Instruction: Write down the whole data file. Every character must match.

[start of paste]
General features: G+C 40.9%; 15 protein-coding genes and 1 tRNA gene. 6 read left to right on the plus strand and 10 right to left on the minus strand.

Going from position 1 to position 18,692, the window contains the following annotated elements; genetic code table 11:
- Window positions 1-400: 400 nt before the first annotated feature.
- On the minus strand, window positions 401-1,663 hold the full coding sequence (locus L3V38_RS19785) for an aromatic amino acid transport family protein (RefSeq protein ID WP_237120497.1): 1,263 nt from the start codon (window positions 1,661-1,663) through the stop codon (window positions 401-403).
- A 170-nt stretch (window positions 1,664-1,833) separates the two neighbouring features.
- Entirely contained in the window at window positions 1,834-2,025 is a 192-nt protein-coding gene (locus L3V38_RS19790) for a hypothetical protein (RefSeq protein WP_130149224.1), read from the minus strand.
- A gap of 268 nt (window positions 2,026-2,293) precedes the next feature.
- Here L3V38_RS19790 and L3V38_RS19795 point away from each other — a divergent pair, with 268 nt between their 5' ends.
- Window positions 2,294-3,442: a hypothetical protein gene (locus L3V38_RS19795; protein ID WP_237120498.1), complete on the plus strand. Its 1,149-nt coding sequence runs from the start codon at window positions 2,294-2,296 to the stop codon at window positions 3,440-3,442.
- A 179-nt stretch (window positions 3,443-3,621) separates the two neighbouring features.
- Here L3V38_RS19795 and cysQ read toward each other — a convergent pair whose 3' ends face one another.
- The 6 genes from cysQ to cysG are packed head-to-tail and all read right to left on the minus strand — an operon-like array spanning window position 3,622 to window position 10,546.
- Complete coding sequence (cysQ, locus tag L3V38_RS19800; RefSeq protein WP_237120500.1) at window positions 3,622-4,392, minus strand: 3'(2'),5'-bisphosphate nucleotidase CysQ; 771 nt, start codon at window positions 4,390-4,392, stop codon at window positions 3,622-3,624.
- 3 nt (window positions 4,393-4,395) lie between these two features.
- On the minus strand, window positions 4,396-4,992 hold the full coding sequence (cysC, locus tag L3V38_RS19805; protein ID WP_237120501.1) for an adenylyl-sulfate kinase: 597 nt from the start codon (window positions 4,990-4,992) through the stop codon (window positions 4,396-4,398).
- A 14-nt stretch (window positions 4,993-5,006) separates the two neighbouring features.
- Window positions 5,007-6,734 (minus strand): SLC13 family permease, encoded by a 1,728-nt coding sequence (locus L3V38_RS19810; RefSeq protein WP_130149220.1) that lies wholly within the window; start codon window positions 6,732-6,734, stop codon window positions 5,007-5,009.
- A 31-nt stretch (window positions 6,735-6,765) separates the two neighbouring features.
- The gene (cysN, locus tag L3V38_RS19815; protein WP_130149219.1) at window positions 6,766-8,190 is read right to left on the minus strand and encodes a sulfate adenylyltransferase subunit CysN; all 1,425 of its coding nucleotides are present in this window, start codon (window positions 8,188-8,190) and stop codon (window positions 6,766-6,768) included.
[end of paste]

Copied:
General features: G+C 40.9%; 15 protein-coding genes and 1 tRNA gene. 6 read left to right on the plus strand and 10 right to left on the minus strand.

Going from position 1 to position 18,692, the window contains the following annotated elements; genetic code table 11:
- Window positions 1-400: 400 nt before the first annotated feature.
- On the minus strand, window positions 401-1,663 hold the full coding sequence (locus L3V38_RS19785) for an aromatic amino acid transport family protein (RefSeq protein ID WP_237120497.1): 1,263 nt from the start codon (window positions 1,661-1,663) through the stop codon (window positions 401-403).
- A 170-nt stretch (window positions 1,664-1,833) separates the two neighbouring features.
- Entirely contained in the window at window positions 1,834-2,025 is a 192-nt protein-coding gene (locus L3V38_RS19790) for a hypothetical protein (RefSeq protein WP_130149224.1), read from the minus strand.
- A gap of 268 nt (window positions 2,026-2,293) precedes the next feature.
- Here L3V38_RS19790 and L3V38_RS19795 point away from each other — a divergent pair, with 268 nt between their 5' ends.
- Window positions 2,294-3,442: a hypothetical protein gene (locus L3V38_RS19795; protein ID WP_237120498.1), complete on the plus strand. Its 1,149-nt coding sequence runs from the start codon at window positions 2,294-2,296 to the stop codon at window positions 3,440-3,442.
- A 179-nt stretch (window positions 3,443-3,621) separates the two neighbouring features.
- Here L3V38_RS19795 and cysQ read toward each other — a convergent pair whose 3' ends face one another.
- The 6 genes from cysQ to cysG are packed head-to-tail and all read right to left on the minus strand — an operon-like array spanning window position 3,622 to window position 10,546.
- Complete coding sequence (cysQ, locus tag L3V38_RS19800; RefSeq protein WP_237120500.1) at window positions 3,622-4,392, minus strand: 3'(2'),5'-bisphosphate nucleotidase CysQ; 771 nt, start codon at window positions 4,390-4,392, stop codon at window positions 3,622-3,624.
- 3 nt (window positions 4,393-4,395) lie between these two features.
- On the minus strand, window positions 4,396-4,992 hold the full coding sequence (cysC, locus tag L3V38_RS19805; protein ID WP_237120501.1) for an adenylyl-sulfate kinase: 597 nt from the start codon (window positions 4,990-4,992) through the stop codon (window positions 4,396-4,398).
- A 14-nt stretch (window positions 4,993-5,006) separates the two neighbouring features.
- Window positions 5,007-6,734 (minus strand): SLC13 family permease, encoded by a 1,728-nt coding sequence (locus L3V38_RS19810; RefSeq protein WP_130149220.1) that lies wholly within the window; start codon window positions 6,732-6,734, stop codon window positions 5,007-5,009.
- A 31-nt stretch (window positions 6,735-6,765) separates the two neighbouring features.
- The gene (cysN, locus tag L3V38_RS19815; protein WP_130149219.1) at window positions 6,766-8,190 is read right to left on the minus strand and encodes a sulfate adenylyltransferase subunit CysN; all 1,425 of its coding nucleotides are present in this window, start codon (window positions 8,188-8,190) and stop codon (window positions 6,766-6,768) included.